Murfreesboro woman discovers family's Green Book history

Green Book site on Murfreesboro's State Street
Posted at 5:34 PM, Feb 07, 2022
and last updated 2022-02-08 09:37:32-05

MURFREESBORO, Tenn. (WTVF) — In February, we're proud to share stories for Black History Month. One woman was unaware her own family played an important role in local Black history. It's a story of uncovering history and the pride that comes from what is found.

It's only right Dorothy Orr would end up the family historian. Family couldn't be more important to her as you can see from the beautifully framed pictures of her children in her Murfreesboro home.

"High school pictures," Orr smiled, gesturing toward the pictures hanging from the wall. "This is my youngest daughter's picture."

She turned her attention to another picture, this one from the early part of the 1900s.

"Her name was Jane Baugh-Hoover," said Orr. The picture was of Orr's great-grandmother who ran a boarding house across Murfreesboro on State Street.

"She bought the home, a balance of $150 that she paid for, and she was debt-free," Orr said.

Orr's found out there's something truly special about her great-grandmother's house. In the Jim Crow era, Black travelers on the road would have to be wary of sundown towns, places where the laws enforced racial segregation. In the midst of this time, those Black travelers knew they'd arrived at refuge when they saw the home of Jane Baugh-Hoover.

"They had no other place to stay, and that was the perfect place to find shelter and comfort," said Orr.

In the years after Baugh-Hoover's death in 1928, Dorothy's grandparents — Garfield and Fannie Hoover — took over the house. It eventually became known as a listed site in the Green Book, a guide of safe places for Black travelers from the 1930s through the 60s. Orr had no idea about the house's Green Book history until she got a call from the African American Heritage Society of Rutherford County.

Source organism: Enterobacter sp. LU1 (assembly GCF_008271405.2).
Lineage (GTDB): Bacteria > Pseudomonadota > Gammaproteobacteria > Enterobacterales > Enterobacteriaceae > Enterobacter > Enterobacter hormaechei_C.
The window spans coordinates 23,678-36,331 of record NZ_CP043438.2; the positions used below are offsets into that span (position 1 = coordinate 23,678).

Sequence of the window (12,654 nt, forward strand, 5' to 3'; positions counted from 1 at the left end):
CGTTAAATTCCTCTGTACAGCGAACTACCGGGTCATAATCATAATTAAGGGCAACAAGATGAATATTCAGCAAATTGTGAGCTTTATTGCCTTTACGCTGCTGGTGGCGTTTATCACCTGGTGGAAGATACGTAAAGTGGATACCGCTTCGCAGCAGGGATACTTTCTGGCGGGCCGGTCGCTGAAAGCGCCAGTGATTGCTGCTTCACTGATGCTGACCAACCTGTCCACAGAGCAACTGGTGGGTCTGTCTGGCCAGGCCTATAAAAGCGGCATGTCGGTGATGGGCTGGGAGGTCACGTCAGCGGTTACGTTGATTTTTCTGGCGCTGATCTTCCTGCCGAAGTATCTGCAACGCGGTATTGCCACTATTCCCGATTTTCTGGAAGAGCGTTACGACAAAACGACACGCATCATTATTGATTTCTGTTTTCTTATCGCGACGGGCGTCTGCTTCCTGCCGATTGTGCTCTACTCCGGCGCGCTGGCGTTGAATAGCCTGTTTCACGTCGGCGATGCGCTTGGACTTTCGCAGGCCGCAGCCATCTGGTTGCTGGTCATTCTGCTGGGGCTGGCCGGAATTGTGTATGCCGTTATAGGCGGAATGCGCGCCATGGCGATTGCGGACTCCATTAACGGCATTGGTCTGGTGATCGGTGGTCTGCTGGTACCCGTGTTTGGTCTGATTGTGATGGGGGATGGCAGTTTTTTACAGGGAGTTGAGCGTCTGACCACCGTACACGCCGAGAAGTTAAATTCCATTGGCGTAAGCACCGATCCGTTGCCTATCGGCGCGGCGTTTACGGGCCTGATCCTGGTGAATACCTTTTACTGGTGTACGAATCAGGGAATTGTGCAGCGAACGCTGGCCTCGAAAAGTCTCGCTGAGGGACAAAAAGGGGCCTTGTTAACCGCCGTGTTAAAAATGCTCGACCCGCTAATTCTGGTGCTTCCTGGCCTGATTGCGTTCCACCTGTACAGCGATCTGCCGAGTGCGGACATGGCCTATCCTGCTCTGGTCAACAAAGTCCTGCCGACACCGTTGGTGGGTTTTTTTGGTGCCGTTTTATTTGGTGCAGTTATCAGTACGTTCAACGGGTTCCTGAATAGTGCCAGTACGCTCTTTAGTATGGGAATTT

"This was a strong woman of courage," said Orr. "She stepped outside the box. She was trying to help other people at that time. I wish I could have known her."

It's a still-standing Green Book site in Middle Tennessee just like a Natchez Street house in Franklin and the R&R Liquor Store on Jefferson Street. Many of the Green Book sites have been lost over time.

Baugh-Hoover's mother was a slave, and for her to start something to help Black travelers, that's something Orr is so grateful to know. After all, you never know what's in your family history.

We brought Orr a Green Book to see the listing herself.

"I know it's here," she said flipping through the pages. "Let's see."

"Oh my goodness," she said with a smile after finding the listing. "This is such a good feeling. It makes me very proud, very proud of my family."

NewsChannel 5 spoke with the people currently living in the Green Book house on State Street. They said they had no idea about the Green Book history when they started renting it.

Orr hopes the site will someday have a historical marker.